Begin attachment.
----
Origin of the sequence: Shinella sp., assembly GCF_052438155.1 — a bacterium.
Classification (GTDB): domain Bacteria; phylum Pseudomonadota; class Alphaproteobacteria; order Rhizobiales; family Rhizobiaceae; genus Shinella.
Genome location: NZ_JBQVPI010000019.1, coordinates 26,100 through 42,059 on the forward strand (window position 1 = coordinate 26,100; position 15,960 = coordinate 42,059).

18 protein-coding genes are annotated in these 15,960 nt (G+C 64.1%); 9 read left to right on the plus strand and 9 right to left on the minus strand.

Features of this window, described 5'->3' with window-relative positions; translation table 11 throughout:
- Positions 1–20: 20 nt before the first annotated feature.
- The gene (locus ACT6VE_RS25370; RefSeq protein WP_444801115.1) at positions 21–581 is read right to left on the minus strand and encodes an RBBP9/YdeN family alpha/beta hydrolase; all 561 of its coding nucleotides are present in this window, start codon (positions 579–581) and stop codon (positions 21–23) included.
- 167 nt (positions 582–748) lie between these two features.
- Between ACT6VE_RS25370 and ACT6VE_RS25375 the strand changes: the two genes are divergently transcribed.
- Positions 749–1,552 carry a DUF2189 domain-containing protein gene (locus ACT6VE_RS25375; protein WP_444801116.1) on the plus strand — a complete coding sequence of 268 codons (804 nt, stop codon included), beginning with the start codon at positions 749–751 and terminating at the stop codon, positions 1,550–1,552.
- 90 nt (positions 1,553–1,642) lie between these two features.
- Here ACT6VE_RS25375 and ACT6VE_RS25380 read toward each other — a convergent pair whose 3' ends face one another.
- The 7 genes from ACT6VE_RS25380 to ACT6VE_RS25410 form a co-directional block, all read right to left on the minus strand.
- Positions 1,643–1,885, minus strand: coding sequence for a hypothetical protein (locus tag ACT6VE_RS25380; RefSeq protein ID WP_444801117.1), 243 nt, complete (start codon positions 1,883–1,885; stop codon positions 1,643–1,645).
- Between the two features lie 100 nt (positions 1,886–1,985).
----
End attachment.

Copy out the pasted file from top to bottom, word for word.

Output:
Origin of the sequence: Shinella sp., assembly GCF_052438155.1 — a bacterium.
Classification (GTDB): domain Bacteria; phylum Pseudomonadota; class Alphaproteobacteria; order Rhizobiales; family Rhizobiaceae; genus Shinella.
Genome location: NZ_JBQVPI010000019.1, coordinates 26,100 through 42,059 on the forward strand (window position 1 = coordinate 26,100; position 15,960 = coordinate 42,059).

18 protein-coding genes are annotated in these 15,960 nt (G+C 64.1%); 9 read left to right on the plus strand and 9 right to left on the minus strand.

Features of this window, described 5'->3' with window-relative positions; translation table 11 throughout:
- Positions 1–20: 20 nt before the first annotated feature.
- The gene (locus ACT6VE_RS25370; RefSeq protein WP_444801115.1) at positions 21–581 is read right to left on the minus strand and encodes an RBBP9/YdeN family alpha/beta hydrolase; all 561 of its coding nucleotides are present in this window, start codon (positions 579–581) and stop codon (positions 21–23) included.
- 167 nt (positions 582–748) lie between these two features.
- Between ACT6VE_RS25370 and ACT6VE_RS25375 the strand changes: the two genes are divergently transcribed.
- Positions 749–1,552 carry a DUF2189 domain-containing protein gene (locus ACT6VE_RS25375; protein WP_444801116.1) on the plus strand — a complete coding sequence of 268 codons (804 nt, stop codon included), beginning with the start codon at positions 749–751 and terminating at the stop codon, positions 1,550–1,552.
- 90 nt (positions 1,553–1,642) lie between these two features.
- Here ACT6VE_RS25375 and ACT6VE_RS25380 read toward each other — a convergent pair whose 3' ends face one another.
- The 7 genes from ACT6VE_RS25380 to ACT6VE_RS25410 form a co-directional block, all read right to left on the minus strand.
- Positions 1,643–1,885, minus strand: coding sequence for a hypothetical protein (locus tag ACT6VE_RS25380; RefSeq protein ID WP_444801117.1), 243 nt, complete (start codon positions 1,883–1,885; stop codon positions 1,643–1,645).
- Between the two features lie 100 nt (positions 1,886–1,985).